The United States joined 38 other countries Tuesday in signing a joint statement to the United Nations condemning Chinese human rights abuses in Xinjiang and Hong Kong, and requesting the United Nations investigate the situation.
“We call on China to allow immediate, meaningful and unfettered access to Xinjiang for independent observers including the UN High Commissioner for Human Rights and her Office,” said the statement, which was delivered by Ambassador Christoph Heusgen, Permanent Representative of the German Mission to the United Nations on October 6.
The 39 nations called for the urgent implementation of U.N. Committee on the Elimination of Racial Discrimination’s eight recommendations related to Xinjiang, “including by refraining from the arbitrary detention of Uyghurs and members of other minorities.”
“In view of our concerns about the human rights situation in Xinjiang, we call on all countries to respect the principle of non-refoulement [the non repatriation of refugees fleeing abuse]. We also call on China to uphold autonomy, rights and freedoms in Hong Kong, and to respect the independence of the Hong Kong judiciary,” Heusgen added.
An estimated 1 million or more Uyghurs, members of a Muslim ethnoreligious minority group, have been detained in “re-education camps” in Xinjiang, which were first spotted on satellite imagery in 2017.
The Chinese government at one time denied the camps existed, but has since shifted to defending its actions as an appropriate terrorism prevention measure.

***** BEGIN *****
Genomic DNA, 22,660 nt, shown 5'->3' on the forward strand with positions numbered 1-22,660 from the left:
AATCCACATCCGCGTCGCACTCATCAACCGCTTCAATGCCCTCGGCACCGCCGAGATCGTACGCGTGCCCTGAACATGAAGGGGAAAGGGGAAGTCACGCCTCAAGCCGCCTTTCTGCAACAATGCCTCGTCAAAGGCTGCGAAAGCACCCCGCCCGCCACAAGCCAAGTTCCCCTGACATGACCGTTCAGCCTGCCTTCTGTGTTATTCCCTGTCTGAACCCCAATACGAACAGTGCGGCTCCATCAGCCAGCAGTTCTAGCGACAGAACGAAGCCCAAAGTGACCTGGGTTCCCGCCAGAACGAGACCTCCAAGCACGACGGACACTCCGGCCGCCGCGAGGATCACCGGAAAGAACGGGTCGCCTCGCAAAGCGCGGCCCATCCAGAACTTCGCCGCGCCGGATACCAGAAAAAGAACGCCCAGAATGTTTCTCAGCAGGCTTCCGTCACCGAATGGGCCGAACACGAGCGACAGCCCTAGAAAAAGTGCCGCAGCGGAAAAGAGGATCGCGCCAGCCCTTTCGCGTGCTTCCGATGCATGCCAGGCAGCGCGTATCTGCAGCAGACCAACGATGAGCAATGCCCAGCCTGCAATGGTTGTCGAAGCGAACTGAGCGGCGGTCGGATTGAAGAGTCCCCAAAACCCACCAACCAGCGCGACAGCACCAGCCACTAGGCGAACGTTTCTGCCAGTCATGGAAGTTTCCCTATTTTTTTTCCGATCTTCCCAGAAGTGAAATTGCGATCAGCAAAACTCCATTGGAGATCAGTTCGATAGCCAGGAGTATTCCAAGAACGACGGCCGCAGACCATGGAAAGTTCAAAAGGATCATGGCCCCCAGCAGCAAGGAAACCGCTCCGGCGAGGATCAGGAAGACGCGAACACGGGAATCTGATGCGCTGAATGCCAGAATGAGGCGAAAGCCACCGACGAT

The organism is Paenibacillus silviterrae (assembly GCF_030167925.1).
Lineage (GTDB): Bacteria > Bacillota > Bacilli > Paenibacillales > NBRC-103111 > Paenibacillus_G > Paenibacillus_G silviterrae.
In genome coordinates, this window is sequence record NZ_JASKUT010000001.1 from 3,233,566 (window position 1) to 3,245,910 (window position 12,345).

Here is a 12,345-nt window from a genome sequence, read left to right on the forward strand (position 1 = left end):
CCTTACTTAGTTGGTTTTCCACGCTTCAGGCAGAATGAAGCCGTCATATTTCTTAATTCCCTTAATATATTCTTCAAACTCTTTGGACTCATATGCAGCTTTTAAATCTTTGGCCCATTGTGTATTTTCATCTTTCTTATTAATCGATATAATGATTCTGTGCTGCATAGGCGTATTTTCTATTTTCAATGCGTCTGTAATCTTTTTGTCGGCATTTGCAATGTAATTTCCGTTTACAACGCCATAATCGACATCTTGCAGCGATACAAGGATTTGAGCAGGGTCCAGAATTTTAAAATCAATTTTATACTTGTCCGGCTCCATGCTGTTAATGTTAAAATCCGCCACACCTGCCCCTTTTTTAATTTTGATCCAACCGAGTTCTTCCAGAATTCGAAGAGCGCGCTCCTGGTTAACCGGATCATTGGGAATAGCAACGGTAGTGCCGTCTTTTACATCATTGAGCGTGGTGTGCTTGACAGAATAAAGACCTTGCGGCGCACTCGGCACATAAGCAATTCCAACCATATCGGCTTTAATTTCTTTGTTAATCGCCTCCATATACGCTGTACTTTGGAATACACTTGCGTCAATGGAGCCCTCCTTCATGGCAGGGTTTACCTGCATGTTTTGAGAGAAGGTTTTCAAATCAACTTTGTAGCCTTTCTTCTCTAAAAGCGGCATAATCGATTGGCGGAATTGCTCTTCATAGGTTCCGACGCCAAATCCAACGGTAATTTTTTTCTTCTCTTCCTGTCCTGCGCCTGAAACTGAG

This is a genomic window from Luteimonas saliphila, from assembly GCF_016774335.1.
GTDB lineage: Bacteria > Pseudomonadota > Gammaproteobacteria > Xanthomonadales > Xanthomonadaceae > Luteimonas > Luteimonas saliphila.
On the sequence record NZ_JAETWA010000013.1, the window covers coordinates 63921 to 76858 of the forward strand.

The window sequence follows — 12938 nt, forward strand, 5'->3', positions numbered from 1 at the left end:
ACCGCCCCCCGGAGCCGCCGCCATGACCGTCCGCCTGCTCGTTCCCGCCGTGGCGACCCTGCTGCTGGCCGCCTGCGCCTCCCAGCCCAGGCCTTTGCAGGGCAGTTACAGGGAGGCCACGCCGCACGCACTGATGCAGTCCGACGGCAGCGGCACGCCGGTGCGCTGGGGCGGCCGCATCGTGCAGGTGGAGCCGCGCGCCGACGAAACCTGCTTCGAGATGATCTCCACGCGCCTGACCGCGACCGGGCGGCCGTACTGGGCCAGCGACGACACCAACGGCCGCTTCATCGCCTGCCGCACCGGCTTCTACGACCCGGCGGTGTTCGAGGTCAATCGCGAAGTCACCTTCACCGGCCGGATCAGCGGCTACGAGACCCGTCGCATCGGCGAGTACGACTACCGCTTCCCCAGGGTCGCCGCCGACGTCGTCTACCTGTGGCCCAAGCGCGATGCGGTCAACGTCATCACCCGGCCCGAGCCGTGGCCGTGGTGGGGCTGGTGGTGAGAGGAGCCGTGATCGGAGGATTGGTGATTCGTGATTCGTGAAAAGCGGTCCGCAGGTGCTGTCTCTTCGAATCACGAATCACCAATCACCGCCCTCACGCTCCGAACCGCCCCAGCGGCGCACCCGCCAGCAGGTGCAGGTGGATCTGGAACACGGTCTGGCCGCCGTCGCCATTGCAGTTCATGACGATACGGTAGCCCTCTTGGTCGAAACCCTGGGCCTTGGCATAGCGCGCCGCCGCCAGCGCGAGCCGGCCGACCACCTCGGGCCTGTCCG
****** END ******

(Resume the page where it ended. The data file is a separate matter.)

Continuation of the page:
Those inside the camps are reportedly subjected to forced labor, torture, and political indoctrination. Women who have been imprisoned in the camps have told stories of forced abortions and sterilizations.
Outside the camps, Uyghurs are monitored by pervasive police forces and facial recognition technology.
In Hong Kong, the mainland government has imposed a sweeping new National Security Law, which criminalizes previously protected civil liberties under the headings of “sedition” and “foreign collusion.”
Since the law came into effect on 1 July, several prominent pro-democracy activists and journalists – many of them Catholics – have been arrested.
Heusgen said that the signatories were “gravely concerned” about both Xinjiang and the “recent developments in Hong Kong.”
“We have deep concerns about elements of the National Security Law that allow for certain cases to be transferred for prosecution to the Chinese mainland,” said Heusgen.
“We urge the relevant authorities to guarantee the rights which are protected under the ICCPR [International Covenant on Civil and Political Rights] and the Sino-British Joint Declaration, including freedoms of speech, the press and assembly.”
The 39 co-signing countries were Albania, Australia, Austria, Belgium, Bosnia and Herzegovina, Bulgaria, Canada, Croatia, Denmark, Estonia, Finland, France, Germany Haiti, Honduras, Iceland, Ireland, Italy, Japan, Latvia, Liechtenstein, Lithuania, Luxembourg, the Republic of the Marshall Islands, Monaco, Nauru, the Netherlands, New Zealand, North Macedonia, Norway, Palau, Poland, Slovakia, Slovenia, Spain, Sweden, Switzerland, the United Kingdom, and United States.
In response to the intervention, 45 countries, led by Cuba, defended China’s conduct in both Xinjiang and Hong Kong at the U.N.
“We commend that the Chinese government pursues a people-centered philosophy in advancing economic and social sustainable development, eradicating poverty, and increasing employment, improving people’s living standards, and promoting and protecting human rights,” said the representative from Cuba on October 6.
“We note with appreciation that China has undertaken a series of measures to respond to threats of terrorism and extremism, in accordance with the law, to safeguard the human rights of all ethnic groups in Xinjiang,” the representative added.
“People of all ethnic groups enjoy a happy life in a peaceful and stable environment,” she said.